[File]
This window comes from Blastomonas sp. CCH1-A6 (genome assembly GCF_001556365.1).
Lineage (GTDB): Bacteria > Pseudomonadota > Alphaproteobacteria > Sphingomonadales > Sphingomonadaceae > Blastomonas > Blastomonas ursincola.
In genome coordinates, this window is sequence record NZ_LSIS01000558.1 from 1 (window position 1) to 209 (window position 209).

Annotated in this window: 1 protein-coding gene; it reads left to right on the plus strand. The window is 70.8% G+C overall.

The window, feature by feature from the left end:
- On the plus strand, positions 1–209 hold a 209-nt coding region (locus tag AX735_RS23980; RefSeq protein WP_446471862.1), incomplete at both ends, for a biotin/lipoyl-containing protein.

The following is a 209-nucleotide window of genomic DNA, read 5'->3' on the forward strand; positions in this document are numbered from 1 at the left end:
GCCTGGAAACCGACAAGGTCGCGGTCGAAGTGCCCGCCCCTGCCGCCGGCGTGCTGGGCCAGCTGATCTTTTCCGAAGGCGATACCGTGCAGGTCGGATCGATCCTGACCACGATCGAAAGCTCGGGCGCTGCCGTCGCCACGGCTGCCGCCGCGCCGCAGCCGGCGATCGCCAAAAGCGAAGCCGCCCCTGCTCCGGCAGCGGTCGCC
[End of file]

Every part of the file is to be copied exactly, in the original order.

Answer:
This window comes from Blastomonas sp. CCH1-A6 (genome assembly GCF_001556365.1).
Lineage (GTDB): Bacteria > Pseudomonadota > Alphaproteobacteria > Sphingomonadales > Sphingomonadaceae > Blastomonas > Blastomonas ursincola.
In genome coordinates, this window is sequence record NZ_LSIS01000558.1 from 1 (window position 1) to 209 (window position 209).

Annotated in this window: 1 protein-coding gene; it reads left to right on the plus strand. The window is 70.8% G+C overall.

The window, feature by feature from the left end:
- On the plus strand, positions 1–209 hold a 209-nt coding region (locus tag AX735_RS23980; RefSeq protein WP_446471862.1), incomplete at both ends, for a biotin/lipoyl-containing protein.

The following is a 209-nucleotide window of genomic DNA, read 5'->3' on the forward strand; positions in this document are numbered from 1 at the left end:
GCCTGGAAACCGACAAGGTCGCGGTCGAAGTGCCCGCCCCTGCCGCCGGCGTGCTGGGCCAGCTGATCTTTTCCGAAGGCGATACCGTGCAGGTCGGATCGATCCTGACCACGATCGAAAGCTCGGGCGCTGCCGTCGCCACGGCTGCCGCCGCGCCGCAGCCGGCGATCGCCAAAAGCGAAGCCGCCCCTGCTCCGGCAGCGGTCGCC